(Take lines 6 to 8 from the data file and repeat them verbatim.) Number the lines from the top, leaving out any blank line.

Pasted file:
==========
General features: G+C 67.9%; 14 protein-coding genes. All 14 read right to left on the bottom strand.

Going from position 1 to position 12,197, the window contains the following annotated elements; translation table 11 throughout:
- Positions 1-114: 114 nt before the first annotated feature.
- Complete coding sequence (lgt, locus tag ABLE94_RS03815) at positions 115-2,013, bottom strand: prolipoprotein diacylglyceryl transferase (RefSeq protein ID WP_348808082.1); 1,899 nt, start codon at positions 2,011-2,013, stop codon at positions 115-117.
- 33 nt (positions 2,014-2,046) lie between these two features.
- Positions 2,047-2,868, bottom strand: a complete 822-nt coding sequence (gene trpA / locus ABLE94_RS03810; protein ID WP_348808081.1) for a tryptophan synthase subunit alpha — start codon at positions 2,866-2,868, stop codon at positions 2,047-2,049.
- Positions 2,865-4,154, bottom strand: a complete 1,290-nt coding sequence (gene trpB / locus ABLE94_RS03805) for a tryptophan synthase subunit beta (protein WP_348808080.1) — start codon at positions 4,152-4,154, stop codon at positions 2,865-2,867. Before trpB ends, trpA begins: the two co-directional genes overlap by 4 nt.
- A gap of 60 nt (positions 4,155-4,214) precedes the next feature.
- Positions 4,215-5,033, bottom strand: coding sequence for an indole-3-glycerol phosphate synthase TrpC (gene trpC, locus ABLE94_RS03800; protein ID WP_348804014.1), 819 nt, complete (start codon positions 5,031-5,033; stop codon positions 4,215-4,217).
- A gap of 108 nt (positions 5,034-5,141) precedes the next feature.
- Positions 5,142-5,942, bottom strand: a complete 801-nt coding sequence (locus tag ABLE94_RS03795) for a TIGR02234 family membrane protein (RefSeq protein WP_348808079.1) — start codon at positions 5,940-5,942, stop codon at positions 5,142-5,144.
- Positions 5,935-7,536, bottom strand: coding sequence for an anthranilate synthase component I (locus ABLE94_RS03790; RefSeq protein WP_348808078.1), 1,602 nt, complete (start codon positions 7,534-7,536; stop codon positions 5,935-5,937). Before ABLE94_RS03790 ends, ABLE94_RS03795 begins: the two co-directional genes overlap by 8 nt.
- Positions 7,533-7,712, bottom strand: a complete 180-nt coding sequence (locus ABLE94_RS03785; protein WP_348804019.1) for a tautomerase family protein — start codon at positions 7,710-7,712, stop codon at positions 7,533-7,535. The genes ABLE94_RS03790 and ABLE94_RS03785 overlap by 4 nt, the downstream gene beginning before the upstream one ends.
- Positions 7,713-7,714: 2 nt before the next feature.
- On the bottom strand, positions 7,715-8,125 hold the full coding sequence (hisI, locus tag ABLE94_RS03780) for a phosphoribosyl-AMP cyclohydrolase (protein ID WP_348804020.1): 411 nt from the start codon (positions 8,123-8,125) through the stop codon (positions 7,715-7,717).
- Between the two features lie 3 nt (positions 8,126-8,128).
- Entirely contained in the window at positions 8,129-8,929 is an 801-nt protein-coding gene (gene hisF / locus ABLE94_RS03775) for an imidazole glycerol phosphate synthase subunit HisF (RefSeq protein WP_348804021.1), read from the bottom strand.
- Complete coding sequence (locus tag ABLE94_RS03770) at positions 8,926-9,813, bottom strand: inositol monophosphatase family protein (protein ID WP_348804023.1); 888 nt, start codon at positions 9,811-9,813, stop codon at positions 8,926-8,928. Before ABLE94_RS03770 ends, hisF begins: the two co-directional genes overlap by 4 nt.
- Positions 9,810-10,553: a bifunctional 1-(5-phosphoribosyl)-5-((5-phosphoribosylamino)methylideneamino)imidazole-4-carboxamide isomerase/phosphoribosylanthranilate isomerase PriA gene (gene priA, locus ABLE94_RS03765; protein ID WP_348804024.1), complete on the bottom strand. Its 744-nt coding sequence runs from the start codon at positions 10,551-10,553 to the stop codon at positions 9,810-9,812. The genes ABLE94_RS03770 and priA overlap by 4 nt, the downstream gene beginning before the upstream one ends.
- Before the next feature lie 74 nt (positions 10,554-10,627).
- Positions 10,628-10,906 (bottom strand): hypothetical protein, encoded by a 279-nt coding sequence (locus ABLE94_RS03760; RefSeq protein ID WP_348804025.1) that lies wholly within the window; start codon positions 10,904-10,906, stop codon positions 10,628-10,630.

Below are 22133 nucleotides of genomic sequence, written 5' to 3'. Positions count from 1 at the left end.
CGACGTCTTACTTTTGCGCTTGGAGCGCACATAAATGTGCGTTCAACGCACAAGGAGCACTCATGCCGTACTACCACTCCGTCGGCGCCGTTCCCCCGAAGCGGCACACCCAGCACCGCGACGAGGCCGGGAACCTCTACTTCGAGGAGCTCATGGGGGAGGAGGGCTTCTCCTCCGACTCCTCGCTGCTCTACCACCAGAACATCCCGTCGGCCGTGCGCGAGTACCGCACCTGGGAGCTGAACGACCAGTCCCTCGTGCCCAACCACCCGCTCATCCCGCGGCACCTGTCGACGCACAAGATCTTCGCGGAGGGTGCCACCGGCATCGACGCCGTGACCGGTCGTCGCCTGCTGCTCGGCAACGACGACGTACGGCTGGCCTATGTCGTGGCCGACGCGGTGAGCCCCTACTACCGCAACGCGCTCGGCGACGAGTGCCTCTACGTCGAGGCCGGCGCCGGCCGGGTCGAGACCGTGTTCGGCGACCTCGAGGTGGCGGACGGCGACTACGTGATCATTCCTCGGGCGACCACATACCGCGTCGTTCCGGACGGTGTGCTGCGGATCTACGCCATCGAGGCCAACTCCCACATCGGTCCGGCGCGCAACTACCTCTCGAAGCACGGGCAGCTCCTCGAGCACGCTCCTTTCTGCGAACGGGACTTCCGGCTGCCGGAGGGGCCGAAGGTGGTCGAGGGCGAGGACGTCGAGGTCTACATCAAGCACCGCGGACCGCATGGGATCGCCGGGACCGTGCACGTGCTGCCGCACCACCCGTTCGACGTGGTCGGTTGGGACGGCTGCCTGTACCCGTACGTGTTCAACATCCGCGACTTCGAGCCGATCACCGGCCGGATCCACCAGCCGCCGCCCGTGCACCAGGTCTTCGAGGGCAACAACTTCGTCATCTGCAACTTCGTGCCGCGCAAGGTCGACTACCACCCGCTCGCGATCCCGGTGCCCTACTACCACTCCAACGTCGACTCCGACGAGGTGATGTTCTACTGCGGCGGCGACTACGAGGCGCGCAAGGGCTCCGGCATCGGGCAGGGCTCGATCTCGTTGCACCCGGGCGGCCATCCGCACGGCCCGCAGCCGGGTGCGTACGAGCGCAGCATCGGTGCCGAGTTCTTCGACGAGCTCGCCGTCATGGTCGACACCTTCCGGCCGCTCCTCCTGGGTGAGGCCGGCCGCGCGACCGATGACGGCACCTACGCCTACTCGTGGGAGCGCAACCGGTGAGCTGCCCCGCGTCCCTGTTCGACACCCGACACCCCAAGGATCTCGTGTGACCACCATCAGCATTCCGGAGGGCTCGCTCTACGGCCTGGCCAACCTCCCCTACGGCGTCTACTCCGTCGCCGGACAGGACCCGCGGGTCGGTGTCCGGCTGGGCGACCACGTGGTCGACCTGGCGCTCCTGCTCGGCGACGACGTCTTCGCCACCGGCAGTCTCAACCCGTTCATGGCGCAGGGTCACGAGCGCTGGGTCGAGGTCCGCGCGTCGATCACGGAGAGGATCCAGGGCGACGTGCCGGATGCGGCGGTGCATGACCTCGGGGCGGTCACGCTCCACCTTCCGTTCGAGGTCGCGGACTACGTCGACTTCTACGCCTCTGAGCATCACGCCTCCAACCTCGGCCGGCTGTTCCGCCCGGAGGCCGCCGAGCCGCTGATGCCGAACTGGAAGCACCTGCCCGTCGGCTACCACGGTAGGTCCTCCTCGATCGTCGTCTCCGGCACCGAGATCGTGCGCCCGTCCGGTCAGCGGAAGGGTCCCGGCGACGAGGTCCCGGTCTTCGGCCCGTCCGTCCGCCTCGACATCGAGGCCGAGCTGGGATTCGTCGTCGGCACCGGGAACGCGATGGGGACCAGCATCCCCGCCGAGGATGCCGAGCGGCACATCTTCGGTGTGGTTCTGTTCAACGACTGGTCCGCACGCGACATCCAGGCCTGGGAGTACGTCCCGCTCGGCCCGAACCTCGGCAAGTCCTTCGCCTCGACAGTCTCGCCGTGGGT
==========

- Positions 2,047-2,868, bottom strand: a complete 822-nt coding sequence (gene trpA / locus ABLE94_RS03810; protein ID WP_348808081.1) for a tryptophan synthase subunit alpha — start codon at positions 2,866-2,868, stop codon at positions 2,047-2,049.
- Positions 2,865-4,154, bottom strand: a complete 1,290-nt coding sequence (gene trpB / locus ABLE94_RS03805) for a tryptophan synthase subunit beta (protein WP_348808080.1) — start codon at positions 4,152-4,154, stop codon at positions 2,865-2,867. Before trpB ends, trpA begins: the two co-directional genes overlap by 4 nt.
- A gap of 60 nt (positions 4,155-4,214) precedes the next feature.